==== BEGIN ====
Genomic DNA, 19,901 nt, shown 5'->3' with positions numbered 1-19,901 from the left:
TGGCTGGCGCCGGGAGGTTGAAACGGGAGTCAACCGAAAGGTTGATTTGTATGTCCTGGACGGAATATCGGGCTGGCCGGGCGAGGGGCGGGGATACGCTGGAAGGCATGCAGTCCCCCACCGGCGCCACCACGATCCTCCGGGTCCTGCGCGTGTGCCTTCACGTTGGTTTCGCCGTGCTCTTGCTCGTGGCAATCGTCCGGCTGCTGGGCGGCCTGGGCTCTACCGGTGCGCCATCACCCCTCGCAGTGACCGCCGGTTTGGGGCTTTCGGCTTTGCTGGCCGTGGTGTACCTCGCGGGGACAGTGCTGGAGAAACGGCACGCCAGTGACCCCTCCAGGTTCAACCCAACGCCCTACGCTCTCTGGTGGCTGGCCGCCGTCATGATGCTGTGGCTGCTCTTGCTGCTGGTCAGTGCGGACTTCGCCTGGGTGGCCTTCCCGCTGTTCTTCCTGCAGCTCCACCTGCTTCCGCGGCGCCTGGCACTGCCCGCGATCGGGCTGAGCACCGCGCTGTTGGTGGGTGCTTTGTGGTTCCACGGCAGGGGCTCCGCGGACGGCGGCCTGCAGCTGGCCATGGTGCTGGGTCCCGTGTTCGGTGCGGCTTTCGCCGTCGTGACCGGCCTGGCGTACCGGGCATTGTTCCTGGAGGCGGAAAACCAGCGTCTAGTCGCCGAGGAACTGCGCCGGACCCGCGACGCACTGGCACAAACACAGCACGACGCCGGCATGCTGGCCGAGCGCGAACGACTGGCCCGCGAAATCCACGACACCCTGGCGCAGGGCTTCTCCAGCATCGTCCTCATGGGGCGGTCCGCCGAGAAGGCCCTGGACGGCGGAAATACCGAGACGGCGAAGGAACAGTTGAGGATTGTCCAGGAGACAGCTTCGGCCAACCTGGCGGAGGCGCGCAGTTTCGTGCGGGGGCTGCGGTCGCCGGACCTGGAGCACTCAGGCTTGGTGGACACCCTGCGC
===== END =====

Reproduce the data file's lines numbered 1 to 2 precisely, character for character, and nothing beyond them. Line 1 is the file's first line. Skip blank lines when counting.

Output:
Genomic DNA, 19,901 nt, shown 5'->3' with positions numbered 1-19,901 from the left:
TGGCTGGCGCCGGGAGGTTGAAACGGGAGTCAACCGAAAGGTTGATTTGTATGTCCTGGACGGAATATCGGGCTGGCCGGGCGAGGGGCGGGGATACGCTGGAAGGCATGCAGTCCCCCACCGGCGCCACCACGATCCTCCGGGTCCTGCGCGTGTGCCTTCACGTTGGTTTCGCCGTGCTCTTGCTCGTGGCAATCGTCCGGCTGCTGGGCGGCCTGGGCTCTACCGGTGCGCCATCACCCCTCGCAGTGACCGCCGGTTTGGGGCTTTCGGCTTTGCTGGCCGTGGTGTACCTCGCGGGGACAGTGCTGGAGAAACGGCACGCCAGTGACCCCTCCAGGTTCAACCCAACGCCCTACGCTCTCTGGTGGCTGGCCGCCGTCATGATGCTGTGGCTGCTCTTGCTGCTGGTCAGTGCGGACTTCGCCTGGGTGGCCTTCCCGCTGTTCTTCCTGCAGCTCCACCTGCTTCCGCGGCGCCTGGCACTGCCCGCGATCGGGCTGAGCACCGCGCTGTTGGTGGGTGCTTTGTGGTTCCACGGCAGGGGCTCCGCGGACGGCGGCCTGCAGCTGGCCATGGTGCTGGGTCCCGTGTTCGGTGCGGCTTTCGCCGTCGTGACCGGCCTGGCGTACCGGGCATTGTTCCTGGAGGCGGAAAACCAGCGTCTAGTCGCCGAGGAACTGCGCCGGACCCGCGACGCACTGGCACAAACACAGCACGACGCCGGCATGCTGGCCGAGCGCGAACGACTGGCCCGCGAAATCCACGACACCCTGGCGCAGGGCTTCTCCAGCATCGTCCTCATGGGGCGGTCCGCCGAGAAGGCCCTGGACGGCGGAAATACCGAGACGGCGAAGGAACAGTTGAGGATTGTCCAGGAGACAGCTTCGGCCAACCTGGCGGAGGCGCGCAGTTTCGTGCGGGGGCTGCGGTCGCCGGACCTGGAGCACTCAGGCTTGGTGGACACCCTGCGC